“In the city where I live – we all live on stolen land, don’t we? – but there’s this idea of ​​’This is our city and this is how we are – it’s the tradition. In my gym, the local cable TV channel was playing all the time, and there was everything about religious freedom, tradition, and community. And there were these kind of weird heteronormative principles, and I just started thinking to myself, “Oh, this place is haunted – first of all, we’re haunting this place because we’re on this earth that’s not ours. But on the other hand, things haunt us.”

“That’s what became part of the making of the book, and also its obscurity. I started thinking about the legacy of the families. The book isn’t strictly autobiographical, but it contains elements that have been taken from my life, and also from the lives of people I know. Actress Ellen Burstyn used to say that every time she got a role, she took the elevator down into the archive of her memory I love this picture, so that’s what I did – took the elevator down to the archives.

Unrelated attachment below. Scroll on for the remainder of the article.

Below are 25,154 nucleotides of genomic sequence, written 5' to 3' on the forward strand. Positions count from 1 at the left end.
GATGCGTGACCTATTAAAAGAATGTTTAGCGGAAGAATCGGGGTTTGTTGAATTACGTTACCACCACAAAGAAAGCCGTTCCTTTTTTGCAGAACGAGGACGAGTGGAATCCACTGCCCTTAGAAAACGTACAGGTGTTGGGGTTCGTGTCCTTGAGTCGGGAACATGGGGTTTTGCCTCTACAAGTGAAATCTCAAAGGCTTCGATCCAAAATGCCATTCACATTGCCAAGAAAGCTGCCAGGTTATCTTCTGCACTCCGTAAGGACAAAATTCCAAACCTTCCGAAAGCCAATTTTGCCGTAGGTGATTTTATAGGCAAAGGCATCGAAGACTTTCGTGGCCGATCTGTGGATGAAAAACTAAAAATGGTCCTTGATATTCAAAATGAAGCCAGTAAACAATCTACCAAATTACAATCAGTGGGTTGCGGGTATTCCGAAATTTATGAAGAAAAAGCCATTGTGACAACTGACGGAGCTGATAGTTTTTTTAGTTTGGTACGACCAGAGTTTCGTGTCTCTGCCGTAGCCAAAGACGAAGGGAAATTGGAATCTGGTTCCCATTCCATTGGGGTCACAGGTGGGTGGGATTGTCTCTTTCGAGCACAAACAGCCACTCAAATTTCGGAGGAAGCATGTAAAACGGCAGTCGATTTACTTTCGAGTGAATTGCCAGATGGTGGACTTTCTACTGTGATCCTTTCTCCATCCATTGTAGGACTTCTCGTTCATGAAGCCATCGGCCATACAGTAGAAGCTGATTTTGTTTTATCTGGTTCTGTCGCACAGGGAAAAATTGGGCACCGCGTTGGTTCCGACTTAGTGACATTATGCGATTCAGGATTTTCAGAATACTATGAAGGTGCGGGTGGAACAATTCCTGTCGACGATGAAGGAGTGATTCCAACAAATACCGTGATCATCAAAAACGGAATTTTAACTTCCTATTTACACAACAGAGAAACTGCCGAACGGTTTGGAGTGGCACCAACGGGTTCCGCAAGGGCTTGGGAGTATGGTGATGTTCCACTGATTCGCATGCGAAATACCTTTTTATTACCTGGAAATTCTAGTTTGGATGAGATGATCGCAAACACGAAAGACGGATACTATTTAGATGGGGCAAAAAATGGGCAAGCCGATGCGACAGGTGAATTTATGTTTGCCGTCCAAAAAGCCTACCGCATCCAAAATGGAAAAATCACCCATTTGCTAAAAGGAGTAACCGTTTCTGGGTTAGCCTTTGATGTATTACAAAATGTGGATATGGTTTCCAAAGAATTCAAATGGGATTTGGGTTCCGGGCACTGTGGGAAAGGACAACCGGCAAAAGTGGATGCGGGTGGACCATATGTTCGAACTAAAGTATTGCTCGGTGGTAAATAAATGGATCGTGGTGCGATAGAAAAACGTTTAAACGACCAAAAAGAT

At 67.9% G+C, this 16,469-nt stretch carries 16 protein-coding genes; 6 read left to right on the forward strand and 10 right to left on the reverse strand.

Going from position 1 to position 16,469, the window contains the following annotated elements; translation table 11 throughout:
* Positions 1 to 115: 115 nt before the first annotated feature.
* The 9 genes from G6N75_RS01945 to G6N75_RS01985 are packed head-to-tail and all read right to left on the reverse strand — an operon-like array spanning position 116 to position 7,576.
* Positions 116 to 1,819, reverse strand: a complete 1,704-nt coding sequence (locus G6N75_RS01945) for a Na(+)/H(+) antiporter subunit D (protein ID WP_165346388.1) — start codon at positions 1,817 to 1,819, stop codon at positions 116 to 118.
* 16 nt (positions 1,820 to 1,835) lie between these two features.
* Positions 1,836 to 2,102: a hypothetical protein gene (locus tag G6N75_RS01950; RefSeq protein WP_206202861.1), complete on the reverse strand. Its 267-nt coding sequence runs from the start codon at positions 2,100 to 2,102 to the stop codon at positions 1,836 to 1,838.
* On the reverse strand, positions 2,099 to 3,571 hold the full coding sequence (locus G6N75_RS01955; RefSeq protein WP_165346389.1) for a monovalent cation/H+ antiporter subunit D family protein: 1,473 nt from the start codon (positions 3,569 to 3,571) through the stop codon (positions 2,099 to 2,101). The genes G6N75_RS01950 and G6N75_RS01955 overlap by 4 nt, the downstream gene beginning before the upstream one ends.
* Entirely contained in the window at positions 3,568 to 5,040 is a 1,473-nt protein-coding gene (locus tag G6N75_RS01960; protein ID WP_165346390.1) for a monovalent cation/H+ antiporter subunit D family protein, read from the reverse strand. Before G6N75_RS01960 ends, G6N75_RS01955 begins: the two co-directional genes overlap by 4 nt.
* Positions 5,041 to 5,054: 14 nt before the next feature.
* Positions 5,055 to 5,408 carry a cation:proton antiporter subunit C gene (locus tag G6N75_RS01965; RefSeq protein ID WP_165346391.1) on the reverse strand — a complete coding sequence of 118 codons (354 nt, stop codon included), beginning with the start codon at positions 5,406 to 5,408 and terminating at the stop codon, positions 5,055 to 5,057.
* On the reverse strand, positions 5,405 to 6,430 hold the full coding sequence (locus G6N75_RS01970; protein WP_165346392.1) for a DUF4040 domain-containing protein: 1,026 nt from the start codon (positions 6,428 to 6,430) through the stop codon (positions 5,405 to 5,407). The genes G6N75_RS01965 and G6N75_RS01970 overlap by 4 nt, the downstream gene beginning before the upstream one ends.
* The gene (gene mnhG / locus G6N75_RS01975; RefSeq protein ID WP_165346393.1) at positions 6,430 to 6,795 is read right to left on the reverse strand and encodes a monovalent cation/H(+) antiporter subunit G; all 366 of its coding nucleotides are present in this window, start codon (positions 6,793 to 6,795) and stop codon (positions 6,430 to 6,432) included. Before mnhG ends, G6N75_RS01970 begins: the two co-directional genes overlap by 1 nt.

“I wanted to explore the darkness in families, the trauma, the addiction issues, and the cycles of unkindness and misunderstanding. And so being home during the pandemic kind of became a good time to lean into those But at the same time, I really hope I’m not a Debbie Downer. [laughs] I wanted there to be elements of gallows humor. It was difficult to balance those elements, but hopefully I did.”

A nice balance